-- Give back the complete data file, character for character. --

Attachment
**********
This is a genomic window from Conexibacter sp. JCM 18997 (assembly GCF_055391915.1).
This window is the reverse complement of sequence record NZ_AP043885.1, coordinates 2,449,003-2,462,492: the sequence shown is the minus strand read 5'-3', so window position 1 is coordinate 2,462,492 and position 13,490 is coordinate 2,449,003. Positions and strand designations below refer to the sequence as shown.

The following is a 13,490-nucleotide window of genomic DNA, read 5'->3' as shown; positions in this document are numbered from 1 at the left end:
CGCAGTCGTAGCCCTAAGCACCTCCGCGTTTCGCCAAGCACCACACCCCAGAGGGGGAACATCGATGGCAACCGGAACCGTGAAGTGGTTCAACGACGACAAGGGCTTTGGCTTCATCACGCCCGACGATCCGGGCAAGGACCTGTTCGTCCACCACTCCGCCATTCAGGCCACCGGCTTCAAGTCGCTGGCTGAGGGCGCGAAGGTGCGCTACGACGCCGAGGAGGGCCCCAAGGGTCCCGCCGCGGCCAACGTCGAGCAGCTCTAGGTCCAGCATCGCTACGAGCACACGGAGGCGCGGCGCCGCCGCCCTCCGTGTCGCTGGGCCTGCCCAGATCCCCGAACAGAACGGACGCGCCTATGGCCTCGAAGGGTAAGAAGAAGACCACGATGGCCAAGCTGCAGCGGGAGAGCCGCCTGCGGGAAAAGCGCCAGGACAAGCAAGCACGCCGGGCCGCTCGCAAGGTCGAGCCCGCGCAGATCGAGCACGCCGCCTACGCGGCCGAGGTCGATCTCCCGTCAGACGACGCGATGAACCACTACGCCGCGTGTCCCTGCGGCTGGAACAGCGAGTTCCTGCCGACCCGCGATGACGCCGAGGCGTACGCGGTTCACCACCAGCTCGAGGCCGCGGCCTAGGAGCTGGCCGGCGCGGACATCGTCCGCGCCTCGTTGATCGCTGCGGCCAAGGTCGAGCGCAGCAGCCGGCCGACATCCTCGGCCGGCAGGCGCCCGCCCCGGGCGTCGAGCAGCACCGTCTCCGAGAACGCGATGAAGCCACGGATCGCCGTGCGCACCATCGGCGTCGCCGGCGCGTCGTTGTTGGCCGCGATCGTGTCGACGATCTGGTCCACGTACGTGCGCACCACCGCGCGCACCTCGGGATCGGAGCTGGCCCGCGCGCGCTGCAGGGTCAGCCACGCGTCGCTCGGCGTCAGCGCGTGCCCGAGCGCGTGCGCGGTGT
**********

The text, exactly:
This is a genomic window from Conexibacter sp. JCM 18997 (assembly GCF_055391915.1).
This window is the reverse complement of sequence record NZ_AP043885.1, coordinates 2,449,003-2,462,492: the sequence shown is the minus strand read 5'-3', so window position 1 is coordinate 2,462,492 and position 13,490 is coordinate 2,449,003. Positions and strand designations below refer to the sequence as shown.

The following is a 13,490-nucleotide window of genomic DNA, read 5'->3' as shown; positions in this document are numbered from 1 at the left end:
CGCAGTCGTAGCCCTAAGCACCTCCGCGTTTCGCCAAGCACCACACCCCAGAGGGGGAACATCGATGGCAACCGGAACCGTGAAGTGGTTCAACGACGACAAGGGCTTTGGCTTCATCACGCCCGACGATCCGGGCAAGGACCTGTTCGTCCACCACTCCGCCATTCAGGCCACCGGCTTCAAGTCGCTGGCTGAGGGCGCGAAGGTGCGCTACGACGCCGAGGAGGGCCCCAAGGGTCCCGCCGCGGCCAACGTCGAGCAGCTCTAGGTCCAGCATCGCTACGAGCACACGGAGGCGCGGCGCCGCCGCCCTCCGTGTCGCTGGGCCTGCCCAGATCCCCGAACAGAACGGACGCGCCTATGGCCTCGAAGGGTAAGAAGAAGACCACGATGGCCAAGCTGCAGCGGGAGAGCCGCCTGCGGGAAAAGCGCCAGGACAAGCAAGCACGCCGGGCCGCTCGCAAGGTCGAGCCCGCGCAGATCGAGCACGCCGCCTACGCGGCCGAGGTCGATCTCCCGTCAGACGACGCGATGAACCACTACGCCGCGTGTCCCTGCGGCTGGAACAGCGAGTTCCTGCCGACCCGCGATGACGCCGAGGCGTACGCGGTTCACCACCAGCTCGAGGCCGCGGCCTAGGAGCTGGCCGGCGCGGACATCGTCCGCGCCTCGTTGATCGCTGCGGCCAAGGTCGAGCGCAGCAGCCGGCCGACATCCTCGGCCGGCAGGCGCCCGCCCCGGGCGTCGAGCAGCACCGTCTCCGAGAACGCGATGAAGCCACGGATCGCCGTGCGCACCATCGGCGTCGCCGGCGCGTCGTTGTTGGCCGCGATCGTGTCGACGATCTGGTCCACGTACGTGCGCACCACCGCGCGCACCTCGGGATCGGAGCTGGCCCGCGCGCGCTGCAGGGTCAGCCACGCGTCGCTCGGCGTCAGCGCGTGCCCGAGCGCGTGCGCGGTGT